In times with cheap Terabyte hard disks and endless Internet bandwidth I want the best available source.
A lossless source is the only proper starting point and the only valid source for being flexible. Beside the stuff for car, I also convert to an mp3 player (lame @ v2) and to my Livingroom-Notebook (vorbis at q8).
« Last Edit: April 09, 2009, 12:08:04 AM by Wurstwasser »

Teresa

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Re: The Classical Download Thread
« Reply #507 on: April 09, 2009, 12:39:38 AM »
 :D   The Boston Symphony Orchestra is offering the deal of a lifetime $50 for a 1 year subscription.  A 1 year subscription includes their current six 88.2kHz 24 Bit downloads plus all the music files on their site and all that will be released in the next year. From what James Levine said that should be at least 8 more high resolution downloads.

I paid for the one year subscription and it is the best deal I've ever seen on music.  You can also buy their downloads a la carte.

Prices are $8.99 to 9.99 for 2 channel 24/88.2 and $11.99-$12.99 for multichannel 24/88.2. All include detailed program notes and back and front covers in PDF form.

The six high resolution 24 Bit 88.2Khz downloads so far, first price is Stereo, second price is Multichannel. There are also MP3 Stereo versions available for $1 less.

The Red Sox™ Album (Keith Lockhart, Boston Pops) Stereo only $8.99

Ravel: Daphnis et Chloé (James Levine, Boston Symphony Orchestra) $9.99/$12.99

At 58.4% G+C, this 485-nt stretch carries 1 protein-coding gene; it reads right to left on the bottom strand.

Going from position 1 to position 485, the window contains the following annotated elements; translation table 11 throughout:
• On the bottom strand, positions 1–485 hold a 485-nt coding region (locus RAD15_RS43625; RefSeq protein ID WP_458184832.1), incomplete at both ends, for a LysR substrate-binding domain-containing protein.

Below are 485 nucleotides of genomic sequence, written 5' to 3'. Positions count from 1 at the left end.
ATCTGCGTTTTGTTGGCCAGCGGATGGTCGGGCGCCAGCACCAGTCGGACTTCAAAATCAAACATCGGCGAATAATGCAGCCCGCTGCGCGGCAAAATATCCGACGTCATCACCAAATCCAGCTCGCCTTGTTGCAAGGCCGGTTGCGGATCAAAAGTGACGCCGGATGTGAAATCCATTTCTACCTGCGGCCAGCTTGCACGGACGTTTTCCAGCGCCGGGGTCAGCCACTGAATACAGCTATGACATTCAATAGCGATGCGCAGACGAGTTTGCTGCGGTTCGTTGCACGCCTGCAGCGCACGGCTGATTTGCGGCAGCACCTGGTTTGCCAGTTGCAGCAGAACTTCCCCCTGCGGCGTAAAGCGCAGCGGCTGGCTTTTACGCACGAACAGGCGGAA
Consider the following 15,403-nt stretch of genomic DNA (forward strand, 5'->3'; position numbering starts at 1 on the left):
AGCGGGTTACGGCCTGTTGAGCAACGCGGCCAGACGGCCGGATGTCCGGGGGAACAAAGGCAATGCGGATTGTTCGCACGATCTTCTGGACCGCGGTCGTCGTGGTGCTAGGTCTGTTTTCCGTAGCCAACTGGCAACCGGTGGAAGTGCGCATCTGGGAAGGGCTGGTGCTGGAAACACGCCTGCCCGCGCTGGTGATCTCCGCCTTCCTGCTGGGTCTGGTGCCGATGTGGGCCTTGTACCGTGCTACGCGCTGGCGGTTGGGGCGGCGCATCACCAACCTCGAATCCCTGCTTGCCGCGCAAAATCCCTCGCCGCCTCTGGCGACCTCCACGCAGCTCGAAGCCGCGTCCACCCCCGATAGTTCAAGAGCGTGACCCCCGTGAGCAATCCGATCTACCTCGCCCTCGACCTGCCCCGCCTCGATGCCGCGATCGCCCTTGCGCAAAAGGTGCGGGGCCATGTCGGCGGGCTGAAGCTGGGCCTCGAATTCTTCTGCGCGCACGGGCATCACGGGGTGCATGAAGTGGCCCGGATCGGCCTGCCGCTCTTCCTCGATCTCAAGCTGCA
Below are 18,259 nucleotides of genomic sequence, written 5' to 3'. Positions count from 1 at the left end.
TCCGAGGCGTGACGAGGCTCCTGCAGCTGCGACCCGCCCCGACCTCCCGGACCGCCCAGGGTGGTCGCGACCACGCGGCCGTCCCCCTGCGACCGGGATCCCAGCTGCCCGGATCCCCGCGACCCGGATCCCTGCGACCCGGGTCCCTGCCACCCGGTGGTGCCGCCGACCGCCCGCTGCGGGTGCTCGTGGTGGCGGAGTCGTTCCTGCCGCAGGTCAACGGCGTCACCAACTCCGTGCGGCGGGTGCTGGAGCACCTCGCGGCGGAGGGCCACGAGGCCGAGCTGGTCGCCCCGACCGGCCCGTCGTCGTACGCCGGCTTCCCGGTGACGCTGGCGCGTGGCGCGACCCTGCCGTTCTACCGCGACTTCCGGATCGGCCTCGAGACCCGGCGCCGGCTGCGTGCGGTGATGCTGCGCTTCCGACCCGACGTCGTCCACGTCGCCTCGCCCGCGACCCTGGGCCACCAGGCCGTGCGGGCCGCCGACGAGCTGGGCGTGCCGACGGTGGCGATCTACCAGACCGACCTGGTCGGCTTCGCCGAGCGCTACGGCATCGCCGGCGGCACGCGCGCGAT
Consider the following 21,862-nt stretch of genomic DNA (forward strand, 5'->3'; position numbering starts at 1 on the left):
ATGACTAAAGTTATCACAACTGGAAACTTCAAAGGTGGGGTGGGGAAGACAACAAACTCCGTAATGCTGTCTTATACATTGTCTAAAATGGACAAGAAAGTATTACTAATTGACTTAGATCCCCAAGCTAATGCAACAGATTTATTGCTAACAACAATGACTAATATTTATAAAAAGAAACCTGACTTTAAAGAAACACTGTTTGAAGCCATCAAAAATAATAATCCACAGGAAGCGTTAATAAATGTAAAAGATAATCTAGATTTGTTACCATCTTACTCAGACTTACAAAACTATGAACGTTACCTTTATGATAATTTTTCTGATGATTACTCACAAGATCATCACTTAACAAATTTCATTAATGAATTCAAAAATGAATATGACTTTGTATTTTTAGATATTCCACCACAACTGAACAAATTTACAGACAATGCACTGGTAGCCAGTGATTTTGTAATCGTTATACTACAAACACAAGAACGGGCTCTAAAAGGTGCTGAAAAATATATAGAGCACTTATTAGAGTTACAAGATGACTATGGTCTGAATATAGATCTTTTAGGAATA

Brahms: Ein deutsches Requiem (A German Requiem), Op. 45) (James Levine, Boston Symphony Orchestra) $9.99/$12.99

Mahler: Symphony No. 6 (James Levine, Boston Symphony Orchestra) $9.99/$12.99

Bolcom: Lyric Concerto; Symphony No. 8 for chorus and orchestra (James Levine, Boston Symphony Orchestra) $8.99/$11.99

Mozart Chamber Music for Winds and Strings (James Levine, Boston Symphony Orchestra) $9.99/$12.99

The following are MP3 only

Tanglewood Music Center Orchestra: Live Performances 2006

Oscar and Tony: Award-Winning Music From the Stage and Screen

Sleigh Ride - Christmas Favorites

America

Plus 12 programs from "From the Broadcast Archives: 1943-2000"

So as you can see there are 22 programs so far that you get for your $50, plus all the ones added to their web site in the next year.

Offline Fëanor

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Re: The Classical Download Thread
« Reply #508 on: April 09, 2009, 02:34:37 AM »
...  They're charging near CD prices for downloads without delivering a tangible product or even liner notes.  Why can't they just go lossless?  Its so frustrating.  They're losing tons of business because people can just find lossless torrents for free.  I can guarantee that if iTunes went lossless, sales would go up and illegal downloads would go down.  I know I would buy from them. 

Maybe I won't have to wait much longer though.  The only intermediate step remaining is 320k.  Guess they're trying to milk this process for everything its worth.
...

Indeed.  I personally refuse to pay CD prices for lossy downloads, even 320 kbps.

The fact remains that even 320 kbps files are much smaller than lossless. Nevertheless at hard disk prices today, you have SFB if you prefer a lossy format just to conserve space.  The lossy downloads have to do more with download speeds rather that storage space.  I think the answer to the download issue is BitTorrent, but that techology is anathema to commercial providers because of its association with downloading illegal copies.
« Last Edit: April 09, 2009, 02:44:09 AM by Feanor »

Kuhlau

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Re: The Classical Download Thread
« Reply #509 on: April 09, 2009, 02:52:10 AM »